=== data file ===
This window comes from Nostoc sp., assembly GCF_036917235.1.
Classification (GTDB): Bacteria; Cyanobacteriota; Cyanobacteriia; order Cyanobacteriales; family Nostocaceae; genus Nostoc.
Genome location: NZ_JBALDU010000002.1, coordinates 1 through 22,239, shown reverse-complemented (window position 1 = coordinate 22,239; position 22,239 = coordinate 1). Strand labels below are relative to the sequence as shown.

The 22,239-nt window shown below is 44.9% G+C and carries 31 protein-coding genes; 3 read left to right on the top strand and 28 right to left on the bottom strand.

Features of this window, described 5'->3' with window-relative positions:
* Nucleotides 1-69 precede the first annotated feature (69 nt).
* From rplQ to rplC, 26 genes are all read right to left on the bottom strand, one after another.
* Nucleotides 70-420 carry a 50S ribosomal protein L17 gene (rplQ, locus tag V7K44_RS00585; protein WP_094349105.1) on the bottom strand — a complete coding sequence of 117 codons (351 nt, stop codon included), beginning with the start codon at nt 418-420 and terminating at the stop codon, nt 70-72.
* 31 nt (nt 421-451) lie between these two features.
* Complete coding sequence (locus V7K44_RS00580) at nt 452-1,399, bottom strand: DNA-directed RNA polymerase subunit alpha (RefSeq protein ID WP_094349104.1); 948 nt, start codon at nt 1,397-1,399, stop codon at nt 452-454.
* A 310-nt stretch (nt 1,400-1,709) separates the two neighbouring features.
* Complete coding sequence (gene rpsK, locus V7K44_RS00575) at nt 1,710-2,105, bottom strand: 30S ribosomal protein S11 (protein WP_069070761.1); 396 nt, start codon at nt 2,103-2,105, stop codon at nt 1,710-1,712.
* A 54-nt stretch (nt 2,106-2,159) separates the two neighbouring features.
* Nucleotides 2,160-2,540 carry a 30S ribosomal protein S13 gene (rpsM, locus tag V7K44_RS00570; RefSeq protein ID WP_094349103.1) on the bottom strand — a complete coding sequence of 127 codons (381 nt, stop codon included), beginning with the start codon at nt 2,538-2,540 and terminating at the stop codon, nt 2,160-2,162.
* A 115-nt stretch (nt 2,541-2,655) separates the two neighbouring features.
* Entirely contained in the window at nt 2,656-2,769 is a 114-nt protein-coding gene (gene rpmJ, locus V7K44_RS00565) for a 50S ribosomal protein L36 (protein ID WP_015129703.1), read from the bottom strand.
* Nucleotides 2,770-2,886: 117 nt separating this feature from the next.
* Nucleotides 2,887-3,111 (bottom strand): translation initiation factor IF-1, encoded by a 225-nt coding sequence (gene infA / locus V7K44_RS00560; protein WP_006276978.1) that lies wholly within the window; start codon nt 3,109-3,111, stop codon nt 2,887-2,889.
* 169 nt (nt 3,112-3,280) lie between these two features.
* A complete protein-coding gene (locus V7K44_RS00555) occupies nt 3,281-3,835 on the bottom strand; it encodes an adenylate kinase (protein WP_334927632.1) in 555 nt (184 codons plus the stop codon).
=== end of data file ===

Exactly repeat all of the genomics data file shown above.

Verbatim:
This window comes from Nostoc sp., assembly GCF_036917235.1.
Classification (GTDB): Bacteria; Cyanobacteriota; Cyanobacteriia; order Cyanobacteriales; family Nostocaceae; genus Nostoc.
Genome location: NZ_JBALDU010000002.1, coordinates 1 through 22,239, shown reverse-complemented (window position 1 = coordinate 22,239; position 22,239 = coordinate 1). Strand labels below are relative to the sequence as shown.

The 22,239-nt window shown below is 44.9% G+C and carries 31 protein-coding genes; 3 read left to right on the top strand and 28 right to left on the bottom strand.

Features of this window, described 5'->3' with window-relative positions:
* Nucleotides 1-69 precede the first annotated feature (69 nt).
* From rplQ to rplC, 26 genes are all read right to left on the bottom strand, one after another.
* Nucleotides 70-420 carry a 50S ribosomal protein L17 gene (rplQ, locus tag V7K44_RS00585; protein WP_094349105.1) on the bottom strand — a complete coding sequence of 117 codons (351 nt, stop codon included), beginning with the start codon at nt 418-420 and terminating at the stop codon, nt 70-72.
* 31 nt (nt 421-451) lie between these two features.
* Complete coding sequence (locus V7K44_RS00580) at nt 452-1,399, bottom strand: DNA-directed RNA polymerase subunit alpha (RefSeq protein ID WP_094349104.1); 948 nt, start codon at nt 1,397-1,399, stop codon at nt 452-454.
* A 310-nt stretch (nt 1,400-1,709) separates the two neighbouring features.
* Complete coding sequence (gene rpsK, locus V7K44_RS00575) at nt 1,710-2,105, bottom strand: 30S ribosomal protein S11 (protein WP_069070761.1); 396 nt, start codon at nt 2,103-2,105, stop codon at nt 1,710-1,712.
* A 54-nt stretch (nt 2,106-2,159) separates the two neighbouring features.
* Nucleotides 2,160-2,540 carry a 30S ribosomal protein S13 gene (rpsM, locus tag V7K44_RS00570; RefSeq protein ID WP_094349103.1) on the bottom strand — a complete coding sequence of 127 codons (381 nt, stop codon included), beginning with the start codon at nt 2,538-2,540 and terminating at the stop codon, nt 2,160-2,162.
* A 115-nt stretch (nt 2,541-2,655) separates the two neighbouring features.
* Entirely contained in the window at nt 2,656-2,769 is a 114-nt protein-coding gene (gene rpmJ, locus V7K44_RS00565) for a 50S ribosomal protein L36 (protein ID WP_015129703.1), read from the bottom strand.
* Nucleotides 2,770-2,886: 117 nt separating this feature from the next.
* Nucleotides 2,887-3,111 (bottom strand): translation initiation factor IF-1, encoded by a 225-nt coding sequence (gene infA / locus V7K44_RS00560; protein WP_006276978.1) that lies wholly within the window; start codon nt 3,109-3,111, stop codon nt 2,887-2,889.
* 169 nt (nt 3,112-3,280) lie between these two features.
* A complete protein-coding gene (locus V7K44_RS00555) occupies nt 3,281-3,835 on the bottom strand; it encodes an adenylate kinase (protein WP_334927632.1) in 555 nt (184 codons plus the stop codon).